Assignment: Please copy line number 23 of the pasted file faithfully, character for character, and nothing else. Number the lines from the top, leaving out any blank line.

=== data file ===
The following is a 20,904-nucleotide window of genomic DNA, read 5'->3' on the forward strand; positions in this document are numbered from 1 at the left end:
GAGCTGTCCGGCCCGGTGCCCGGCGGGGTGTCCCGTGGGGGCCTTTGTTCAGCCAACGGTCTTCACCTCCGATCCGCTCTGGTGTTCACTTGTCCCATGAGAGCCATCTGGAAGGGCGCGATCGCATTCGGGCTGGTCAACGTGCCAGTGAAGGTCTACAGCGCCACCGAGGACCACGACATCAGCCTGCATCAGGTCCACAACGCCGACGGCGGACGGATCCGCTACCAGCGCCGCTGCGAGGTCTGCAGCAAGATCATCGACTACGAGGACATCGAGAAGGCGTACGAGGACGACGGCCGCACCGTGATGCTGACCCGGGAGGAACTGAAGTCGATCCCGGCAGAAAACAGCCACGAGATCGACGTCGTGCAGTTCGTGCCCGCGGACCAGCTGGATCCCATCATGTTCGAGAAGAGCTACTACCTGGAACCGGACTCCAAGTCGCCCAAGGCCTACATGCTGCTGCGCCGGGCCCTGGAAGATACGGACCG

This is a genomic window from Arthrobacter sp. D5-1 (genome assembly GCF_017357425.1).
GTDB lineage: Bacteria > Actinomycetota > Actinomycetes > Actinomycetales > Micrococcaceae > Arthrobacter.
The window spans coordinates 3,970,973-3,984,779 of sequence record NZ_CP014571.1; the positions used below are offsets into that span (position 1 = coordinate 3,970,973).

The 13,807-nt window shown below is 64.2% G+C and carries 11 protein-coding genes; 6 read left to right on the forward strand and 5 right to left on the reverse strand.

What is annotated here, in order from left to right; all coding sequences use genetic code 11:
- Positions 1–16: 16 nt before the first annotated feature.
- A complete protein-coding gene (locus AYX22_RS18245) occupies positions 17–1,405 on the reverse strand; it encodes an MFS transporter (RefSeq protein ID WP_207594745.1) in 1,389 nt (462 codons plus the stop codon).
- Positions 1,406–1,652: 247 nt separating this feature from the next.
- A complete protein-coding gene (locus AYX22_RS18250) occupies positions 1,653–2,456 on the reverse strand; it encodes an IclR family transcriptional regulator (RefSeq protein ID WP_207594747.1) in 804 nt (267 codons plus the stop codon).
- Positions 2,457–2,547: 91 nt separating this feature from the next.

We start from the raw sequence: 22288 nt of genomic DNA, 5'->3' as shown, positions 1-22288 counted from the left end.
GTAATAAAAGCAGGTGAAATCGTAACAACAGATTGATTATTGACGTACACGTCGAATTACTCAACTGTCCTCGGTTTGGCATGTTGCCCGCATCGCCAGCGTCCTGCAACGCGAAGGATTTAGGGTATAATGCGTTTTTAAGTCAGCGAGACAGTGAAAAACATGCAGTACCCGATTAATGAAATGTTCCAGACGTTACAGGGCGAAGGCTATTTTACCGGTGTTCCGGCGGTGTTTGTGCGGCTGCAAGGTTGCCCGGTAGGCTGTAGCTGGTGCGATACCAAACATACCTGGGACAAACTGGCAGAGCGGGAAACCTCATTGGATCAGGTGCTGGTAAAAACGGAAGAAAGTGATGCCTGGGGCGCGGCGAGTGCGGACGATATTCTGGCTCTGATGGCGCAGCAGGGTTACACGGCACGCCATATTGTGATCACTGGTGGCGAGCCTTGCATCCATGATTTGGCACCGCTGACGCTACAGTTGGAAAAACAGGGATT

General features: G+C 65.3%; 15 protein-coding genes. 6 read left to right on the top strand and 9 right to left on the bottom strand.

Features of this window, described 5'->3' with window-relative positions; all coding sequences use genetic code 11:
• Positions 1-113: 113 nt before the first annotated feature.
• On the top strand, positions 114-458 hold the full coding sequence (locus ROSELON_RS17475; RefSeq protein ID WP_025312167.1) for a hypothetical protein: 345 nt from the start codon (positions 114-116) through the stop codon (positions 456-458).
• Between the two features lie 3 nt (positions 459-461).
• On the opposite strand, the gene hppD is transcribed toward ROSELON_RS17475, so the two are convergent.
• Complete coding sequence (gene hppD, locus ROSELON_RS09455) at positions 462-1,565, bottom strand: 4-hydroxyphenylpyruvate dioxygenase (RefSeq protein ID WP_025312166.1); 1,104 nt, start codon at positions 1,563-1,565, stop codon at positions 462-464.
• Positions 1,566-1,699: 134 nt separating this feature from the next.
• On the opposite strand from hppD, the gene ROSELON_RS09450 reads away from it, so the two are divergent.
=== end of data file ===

• On the opposite strand from hppD, the gene ROSELON_RS09450 reads away from it, so the two are divergent.